they are wind pollinated
and they have
weak internal barriers to hybridisation, hybridization produces
functional seeds and fertile hybrid offspring. Ecological stresses,
especially near habitat margins, can also cause a breakdown of mate
recognition as well as a reduction of male function (pollen
quantity and quality) in one parent species.
Frequent hybridisation among oaks has consequences for oak
populations around the world; most notably, hybridization has
produced large populations of hybrids with copious amounts of
, and the evolution
of new species. Frequent
hybridisation and high levels of introgression have caused
different species in the same populations to share up to 50% of
their genetic information. The high rates of hybridisation and
introgression, produces genetic data that often does not
differentiate between two clearly morphologically distinct species,
but instead differentiates populations. Numerous hypotheses have
been proposed to explain how oak species are able to remain
morphologically and ecologically distinct with such high levels of
, but the problem is still
largely a mystery to botanists.
, or oak family, is a very
slowly evolving clade
compared to other
, and the hybridisation
patterns in Quercus
pose a great challenge to the concept of a species
. A species
is often defined as a group of “actually or potentially
interbreeding populations which are reproductively isolated from
other such groups.” By this definition, many species of
would be lumped together according to their
geographic and ecological habitat, despite clear distinctions in
morphology and, to a large extent, genetic data. Thus, although it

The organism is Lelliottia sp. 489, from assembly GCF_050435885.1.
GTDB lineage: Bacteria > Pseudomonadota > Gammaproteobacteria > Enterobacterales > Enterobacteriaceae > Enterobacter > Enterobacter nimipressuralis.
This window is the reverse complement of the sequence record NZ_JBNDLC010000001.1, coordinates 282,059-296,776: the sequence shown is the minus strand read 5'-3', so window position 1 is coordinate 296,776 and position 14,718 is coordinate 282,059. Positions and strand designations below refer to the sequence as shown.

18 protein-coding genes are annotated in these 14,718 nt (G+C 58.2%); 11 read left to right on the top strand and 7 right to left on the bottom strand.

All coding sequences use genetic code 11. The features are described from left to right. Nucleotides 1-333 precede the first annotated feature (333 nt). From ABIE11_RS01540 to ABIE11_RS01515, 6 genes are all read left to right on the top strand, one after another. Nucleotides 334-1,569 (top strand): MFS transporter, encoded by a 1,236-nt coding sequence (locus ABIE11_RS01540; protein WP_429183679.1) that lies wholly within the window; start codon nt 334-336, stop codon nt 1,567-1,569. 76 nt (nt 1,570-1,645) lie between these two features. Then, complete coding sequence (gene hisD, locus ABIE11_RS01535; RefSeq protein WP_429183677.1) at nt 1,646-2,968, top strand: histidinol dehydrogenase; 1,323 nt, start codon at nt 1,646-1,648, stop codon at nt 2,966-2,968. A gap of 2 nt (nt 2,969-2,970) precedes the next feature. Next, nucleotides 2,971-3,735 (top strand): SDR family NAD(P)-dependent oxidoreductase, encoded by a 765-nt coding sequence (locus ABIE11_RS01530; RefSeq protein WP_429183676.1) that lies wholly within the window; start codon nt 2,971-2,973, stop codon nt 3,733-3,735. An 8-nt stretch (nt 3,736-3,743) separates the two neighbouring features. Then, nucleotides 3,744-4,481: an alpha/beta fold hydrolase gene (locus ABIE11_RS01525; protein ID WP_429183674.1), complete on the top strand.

may be difficult to place a definition on a species within a genus
, it is trivial and uninformative to apply the
to all forms of life.
Oak wood has a density of about 0.75 g/cm³, great strength and
hardness, and is very resistant to insect and fungal attack because
of its high tannin
content. It also has very
attractive grain markings, particularly when quartersawn
. Wide, quarter-sawn boards of oak have been
prized since the Middle Ages for use in
interior paneling of prestigious buildings such as the debating
chamber of the British House of Commons in London, England, and in the
construction of fine furniture.
Oak wood, from Quercus robur
and Quercus petraea
, was used in Europe for
the construction of ships
, especially naval
men of war
, until the 19th century, and
was the principal timber used in the construction of European
buildings. Today oak
is still commonly used for furniture
making and flooring, timber frame
buildings, and for veneer production. Barrels
in which red wines
and spirits such as Scotch whisky
and Bourbon whiskey
are made from European and American oak.
The use of oak in wine
can add many
different dimensions to wine based on the type and style of the
oak. Oak barrels, which may be charred before use, contribute to
the colour, taste, and aroma, of the contents, imparting a
desirable oaky vanillin
flavour to these
drinks. The great dilemma for wine producers is to choose between
French and American oakwoods. French oaks (Quercus robur
) give the wine greater refinement and are
chosen for best wines since they increase the price compared to
those aged in American oak wood. American oak contributes greater